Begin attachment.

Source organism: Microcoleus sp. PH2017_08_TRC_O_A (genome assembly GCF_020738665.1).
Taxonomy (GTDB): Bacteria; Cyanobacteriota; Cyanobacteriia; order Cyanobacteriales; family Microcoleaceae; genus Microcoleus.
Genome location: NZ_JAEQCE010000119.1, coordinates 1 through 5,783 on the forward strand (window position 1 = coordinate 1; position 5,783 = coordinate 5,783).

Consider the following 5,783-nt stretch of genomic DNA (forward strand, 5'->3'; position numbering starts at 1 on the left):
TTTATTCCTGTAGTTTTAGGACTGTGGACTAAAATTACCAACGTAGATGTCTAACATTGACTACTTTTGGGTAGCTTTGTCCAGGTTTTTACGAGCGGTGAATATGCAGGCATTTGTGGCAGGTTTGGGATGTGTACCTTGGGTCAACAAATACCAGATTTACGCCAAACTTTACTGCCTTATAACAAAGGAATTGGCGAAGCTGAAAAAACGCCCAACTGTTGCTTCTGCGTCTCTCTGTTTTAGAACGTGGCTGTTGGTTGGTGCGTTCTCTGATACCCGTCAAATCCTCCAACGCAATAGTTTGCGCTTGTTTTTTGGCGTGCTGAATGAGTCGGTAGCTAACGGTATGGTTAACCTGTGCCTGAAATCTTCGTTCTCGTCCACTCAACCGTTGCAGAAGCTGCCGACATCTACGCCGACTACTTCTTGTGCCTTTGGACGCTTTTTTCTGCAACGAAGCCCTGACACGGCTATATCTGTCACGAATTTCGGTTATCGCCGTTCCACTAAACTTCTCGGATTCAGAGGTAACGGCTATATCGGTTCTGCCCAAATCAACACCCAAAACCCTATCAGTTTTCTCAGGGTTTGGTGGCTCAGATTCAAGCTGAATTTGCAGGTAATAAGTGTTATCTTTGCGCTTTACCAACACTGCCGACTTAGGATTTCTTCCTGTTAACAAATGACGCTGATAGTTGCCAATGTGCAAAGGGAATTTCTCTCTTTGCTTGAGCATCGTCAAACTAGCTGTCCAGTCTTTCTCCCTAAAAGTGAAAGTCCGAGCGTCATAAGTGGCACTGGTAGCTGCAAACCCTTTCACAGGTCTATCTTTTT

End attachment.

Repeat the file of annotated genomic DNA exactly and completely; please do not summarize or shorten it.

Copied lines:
Source organism: Microcoleus sp. PH2017_08_TRC_O_A (genome assembly GCF_020738665.1).
Taxonomy (GTDB): Bacteria; Cyanobacteriota; Cyanobacteriia; order Cyanobacteriales; family Microcoleaceae; genus Microcoleus.
Genome location: NZ_JAEQCE010000119.1, coordinates 1 through 5,783 on the forward strand (window position 1 = coordinate 1; position 5,783 = coordinate 5,783).

Consider the following 5,783-nt stretch of genomic DNA (forward strand, 5'->3'; position numbering starts at 1 on the left):
TTTATTCCTGTAGTTTTAGGACTGTGGACTAAAATTACCAACGTAGATGTCTAACATTGACTACTTTTGGGTAGCTTTGTCCAGGTTTTTACGAGCGGTGAATATGCAGGCATTTGTGGCAGGTTTGGGATGTGTACCTTGGGTCAACAAATACCAGATTTACGCCAAACTTTACTGCCTTATAACAAAGGAATTGGCGAAGCTGAAAAAACGCCCAACTGTTGCTTCTGCGTCTCTCTGTTTTAGAACGTGGCTGTTGGTTGGTGCGTTCTCTGATACCCGTCAAATCCTCCAACGCAATAGTTTGCGCTTGTTTTTTGGCGTGCTGAATGAGTCGGTAGCTAACGGTATGGTTAACCTGTGCCTGAAATCTTCGTTCTCGTCCACTCAACCGTTGCAGAAGCTGCCGACATCTACGCCGACTACTTCTTGTGCCTTTGGACGCTTTTTTCTGCAACGAAGCCCTGACACGGCTATATCTGTCACGAATTTCGGTTATCGCCGTTCCACTAAACTTCTCGGATTCAGAGGTAACGGCTATATCGGTTCTGCCCAAATCAACACCCAAAACCCTATCAGTTTTCTCAGGGTTTGGTGGCTCAGATTCAAGCTGAATTTGCAGGTAATAAGTGTTATCTTTGCGCTTTACCAACACTGCCGACTTAGGATTTCTTCCTGTTAACAAATGACGCTGATAGTTGCCAATGTGCAAAGGGAATTTCTCTCTTTGCTTGAGCATCGTCAAACTAGCTGTCCAGTCTTTCTCCCTAAAAGTGAAAGTCCGAGCGTCATAAGTGGCACTGGTAGCTGCAAACCCTTTCACAGGTCTATCTTTTT